Under Arsene Wenger Arsenal were said to be ‘too nice’ so are they any nastier under Unai Emery?

English referee Paul Tierney shows a yellow card to Arsenal's Swiss midfielder Granit Xhaka (L) during the English Premier League football match between Arsenal and Huddersfield Town at the Emirates Stadium in London on December 8, 2018. (Photo by Daniel LEAL-OLIVAS / AFP)
English referee Paul Tierney shows a yellow card to Arsenal’s Swiss midfielder Granit Xhaka (L) during the English Premier League football match between Arsenal and Huddersfield Town at the Emirates Stadium in London on December 8, 2018. (Photo by Daniel LEAL-OLIVAS / AFP)

Arsenal picked up a host of yellow cards against Huddersfield on Saturday. In fact, they picked up three for simulation while Huddersfield only picked up four for kicking the crap out of Arsenal for 90 minutes. I do sometimes wonder what order football has its priorities, but that’s not what I wanted to look at here.

With Shkodran Mustafi and Sokratis picking up their fifth yellow of the season following on from Granit Xhaka getting his and three more players being on the verge of a suspension, I wondered what this year’s yellow card rate looked like compared to the last few years under Wenger.

English referee Paul Tierney shows a yellow card to Arsenal's German defender Shkodran Mustafi (L) for simulation during the English Premier League football match between Arsenal and Huddersfield Town at the Emirates Stadium in London on December 8, 2018. (Photo by Daniel LEAL-OLIVAS / AFP)
English referee Paul Tierney shows a yellow card to Arsenal’s German defender Shkodran Mustafi (L) for simulation during the English Premier League football match between Arsenal and Huddersfield Town at the Emirates Stadium in London on December 8, 2018. (Photo by Daniel LEAL-OLIVAS / AFP)

Of course, this doesn’t overly tell you how cynical a team is playing. Anyone watching Arsenal v Huddersfield on Saturday would be left with no room for doubt that the Terriers were the team doing the terrorising, yet somehow Arsenal came away with more yellow cards.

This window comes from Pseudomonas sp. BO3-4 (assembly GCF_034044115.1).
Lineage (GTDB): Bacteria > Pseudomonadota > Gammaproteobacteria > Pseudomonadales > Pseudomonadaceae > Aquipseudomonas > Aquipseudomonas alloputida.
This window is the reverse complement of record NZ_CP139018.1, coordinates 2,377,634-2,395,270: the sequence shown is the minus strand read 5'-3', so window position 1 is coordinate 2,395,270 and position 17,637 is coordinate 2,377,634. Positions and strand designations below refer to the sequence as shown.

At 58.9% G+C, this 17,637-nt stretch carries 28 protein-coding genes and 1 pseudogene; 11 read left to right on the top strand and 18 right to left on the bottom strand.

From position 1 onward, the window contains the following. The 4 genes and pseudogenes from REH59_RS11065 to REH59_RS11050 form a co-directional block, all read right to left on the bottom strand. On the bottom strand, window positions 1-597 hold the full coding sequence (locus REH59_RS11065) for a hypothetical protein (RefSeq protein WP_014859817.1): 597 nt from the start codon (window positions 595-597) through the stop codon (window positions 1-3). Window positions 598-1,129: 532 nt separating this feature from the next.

But it should give us a rough idea of how things are playing out. If you’re interested, I previously looked at whether Arsenal get more yellow cards for fewer fouls than other teams.

This season Arsenal have picked up 41 yellows and one two-yellow red in 23 games, but I’m not really concerned with reds at this point.

That’s a yellow rate of 1.78 per game.

Looking back over Wenger’ final three seasons, this is indeed a higher rate than the Frenchman’s sides produced, but not by as much as you would think.

  • 17/18 – 55 games, 88y 1 2yr 4r = 1.6 per game
  • 16/17 – 55 games, 95y 1 2yr 4r = 1.72 per game
  • 15/16 – 54 games, 68 y 2 2ry, 2r = 1.25 per game.

As you can see, there is a massive jump between seasons 15/16 and 16/17 and, while Granit Xhaka’s red card record before he signed for Arsenal has been massively exaggerated, it’s hard to miss the fact that he signed for Arsenal in the summer of 2016.

This season, he leads the Arsenal yellow count with six.

Last season, he topped our charts with 12, the same number he got in his first season (we won’t mention his Jon Moss reds because, well, you know).

So, although it seems like Arsenal are tougher on the pitch, at this point of the season they aren’t really picking up that many more yellow cards that would indicate a massive sh*thousing sea change. Lots of shouting and protesting but not much line-crossing.

Extrapolated out over a 55-game season and we’re on course for 98 yellows by the end of the season.

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Writer. Feminist. Dreamer. Gooner. Owner of DailyCannon.com, writing about Arsenal since 2008. Sometimes found in the Guardian, Vice.com & elsewhere talking queer issues, politics & football. If in doubt, assume sarcasm.